Wales has more at stake as a result of Brexit than any time since the Second World War, Labour has claimed.
During the Welsh affairs debate, shadow Welsh Secretary Christina Rees said industry's future and families' ability to get by "hangs in the balance".
The debate, on Monday night, was due to be held earlier this month but was postponed because of snow and storms.
Welsh Secretary Alun Cairns told MPs UK ministers had listened to the devolved governments' concerns on Brexit.
Mr Cairns pointed to the amendments made to clause 11 of the European Union (Withdrawal) Bill.
The clause, voted through the Commons at the end of last year, established that powers currently exercised by devolved governments within EU frameworks would be returned to Westminster.
Mr Cairns said the UK government was still working with Cardiff to get an agreement on the clause, but added: "We are very close to the deal."
In her speech for Labour, Ms Rees said: "I doubt there's ever been a St David's Day since the Second World War where there has been so much at stake for Wales.
"The future of whole sectors of industry as well as the ability of families simply to get by hangs in the balance.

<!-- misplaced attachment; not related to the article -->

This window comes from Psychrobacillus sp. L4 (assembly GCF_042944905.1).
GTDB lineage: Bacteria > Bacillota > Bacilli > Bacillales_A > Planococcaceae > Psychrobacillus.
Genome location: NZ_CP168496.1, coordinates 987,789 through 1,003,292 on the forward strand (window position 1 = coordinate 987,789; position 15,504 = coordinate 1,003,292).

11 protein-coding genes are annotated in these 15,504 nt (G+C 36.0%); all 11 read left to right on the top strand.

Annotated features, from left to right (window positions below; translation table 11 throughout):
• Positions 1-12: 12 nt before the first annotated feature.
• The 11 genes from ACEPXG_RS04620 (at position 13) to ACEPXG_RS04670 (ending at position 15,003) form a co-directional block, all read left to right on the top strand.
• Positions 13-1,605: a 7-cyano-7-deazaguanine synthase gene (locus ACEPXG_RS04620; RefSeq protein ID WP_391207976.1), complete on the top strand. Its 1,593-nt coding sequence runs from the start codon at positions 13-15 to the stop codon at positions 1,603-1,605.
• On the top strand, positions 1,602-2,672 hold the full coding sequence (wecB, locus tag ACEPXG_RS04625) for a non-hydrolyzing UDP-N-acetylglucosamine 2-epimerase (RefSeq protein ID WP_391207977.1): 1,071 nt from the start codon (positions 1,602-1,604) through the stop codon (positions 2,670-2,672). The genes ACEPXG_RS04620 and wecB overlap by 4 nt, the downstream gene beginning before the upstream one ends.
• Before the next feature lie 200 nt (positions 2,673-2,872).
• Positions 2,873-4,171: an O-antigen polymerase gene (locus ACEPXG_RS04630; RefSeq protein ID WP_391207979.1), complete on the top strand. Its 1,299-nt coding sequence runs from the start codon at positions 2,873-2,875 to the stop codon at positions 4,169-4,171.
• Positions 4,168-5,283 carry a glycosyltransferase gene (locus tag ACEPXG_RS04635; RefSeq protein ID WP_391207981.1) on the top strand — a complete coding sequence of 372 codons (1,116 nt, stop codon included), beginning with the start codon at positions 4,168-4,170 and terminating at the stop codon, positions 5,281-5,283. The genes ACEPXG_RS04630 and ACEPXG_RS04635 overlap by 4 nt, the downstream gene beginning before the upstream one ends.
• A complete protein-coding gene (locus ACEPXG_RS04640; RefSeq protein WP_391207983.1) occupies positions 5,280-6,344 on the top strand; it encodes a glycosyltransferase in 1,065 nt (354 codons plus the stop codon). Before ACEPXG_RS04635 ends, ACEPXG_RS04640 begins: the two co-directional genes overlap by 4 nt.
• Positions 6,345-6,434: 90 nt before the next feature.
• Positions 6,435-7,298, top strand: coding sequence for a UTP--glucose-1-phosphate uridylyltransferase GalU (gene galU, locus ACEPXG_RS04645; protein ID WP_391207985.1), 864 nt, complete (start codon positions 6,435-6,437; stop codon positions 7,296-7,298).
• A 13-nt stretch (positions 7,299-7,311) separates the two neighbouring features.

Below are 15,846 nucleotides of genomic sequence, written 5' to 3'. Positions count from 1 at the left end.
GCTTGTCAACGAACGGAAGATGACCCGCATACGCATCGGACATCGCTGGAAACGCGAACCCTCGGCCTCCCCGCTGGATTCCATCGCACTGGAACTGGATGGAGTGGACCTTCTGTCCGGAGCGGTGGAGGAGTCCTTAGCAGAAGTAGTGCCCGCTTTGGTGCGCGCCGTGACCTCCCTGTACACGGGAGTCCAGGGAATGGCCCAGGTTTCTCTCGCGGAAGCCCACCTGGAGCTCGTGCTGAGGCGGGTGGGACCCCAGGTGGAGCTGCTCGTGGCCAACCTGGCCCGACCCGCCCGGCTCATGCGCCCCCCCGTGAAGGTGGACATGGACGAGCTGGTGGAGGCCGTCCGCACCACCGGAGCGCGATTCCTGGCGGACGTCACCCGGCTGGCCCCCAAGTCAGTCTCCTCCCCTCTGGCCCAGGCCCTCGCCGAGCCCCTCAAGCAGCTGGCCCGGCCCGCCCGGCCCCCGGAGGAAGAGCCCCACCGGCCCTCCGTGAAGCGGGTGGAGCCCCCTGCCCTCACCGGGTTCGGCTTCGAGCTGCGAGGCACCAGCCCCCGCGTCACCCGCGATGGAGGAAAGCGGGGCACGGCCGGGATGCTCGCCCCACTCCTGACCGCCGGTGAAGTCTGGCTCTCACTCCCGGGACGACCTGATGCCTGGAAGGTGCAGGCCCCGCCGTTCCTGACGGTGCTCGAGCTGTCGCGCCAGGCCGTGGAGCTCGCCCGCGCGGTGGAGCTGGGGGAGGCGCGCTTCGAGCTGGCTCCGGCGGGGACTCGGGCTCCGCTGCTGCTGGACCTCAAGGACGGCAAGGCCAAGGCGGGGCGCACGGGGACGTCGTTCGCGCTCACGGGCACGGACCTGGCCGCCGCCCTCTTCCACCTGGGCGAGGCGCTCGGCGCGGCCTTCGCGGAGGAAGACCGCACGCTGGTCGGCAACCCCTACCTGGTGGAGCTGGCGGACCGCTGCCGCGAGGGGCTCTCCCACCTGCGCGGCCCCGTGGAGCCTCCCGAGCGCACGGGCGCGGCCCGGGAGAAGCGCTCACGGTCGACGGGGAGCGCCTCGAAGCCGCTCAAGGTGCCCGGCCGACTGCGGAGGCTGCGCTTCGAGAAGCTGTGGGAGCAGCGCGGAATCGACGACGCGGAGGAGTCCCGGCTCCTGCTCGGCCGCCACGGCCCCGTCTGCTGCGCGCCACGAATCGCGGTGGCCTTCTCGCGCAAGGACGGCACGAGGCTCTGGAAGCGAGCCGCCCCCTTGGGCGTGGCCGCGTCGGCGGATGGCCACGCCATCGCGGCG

"The people of Wales have a right to see a UK government acting in their best interests, protecting their jobs, investing in the public services they rely on and the infrastructure we desperately need to secure Wales's future."
Earlier, Mr Cairns explained changes to clause 11 which had emerged in the Lords.
He told MPs: "We've tabled an amendment so the assumption is that the legislation should be devolved with an order making power to enable the UK government working with all the devolved administrations to legislate and to protect the UK common market.
"The vast majority of powers returning from Brussels that intersect with devolved competence will fall under full control of the devolved administrations from day one of exit."
Plaid Cymru MP Liz Saville Roberts said that there appeared to be no "formal" way for these powers to be transferred.
Mr Cairns said "Whatever legislation comes out of those 24 areas of law that we want to use to protect the UK market, we will always seek agreement with the devolved administrations."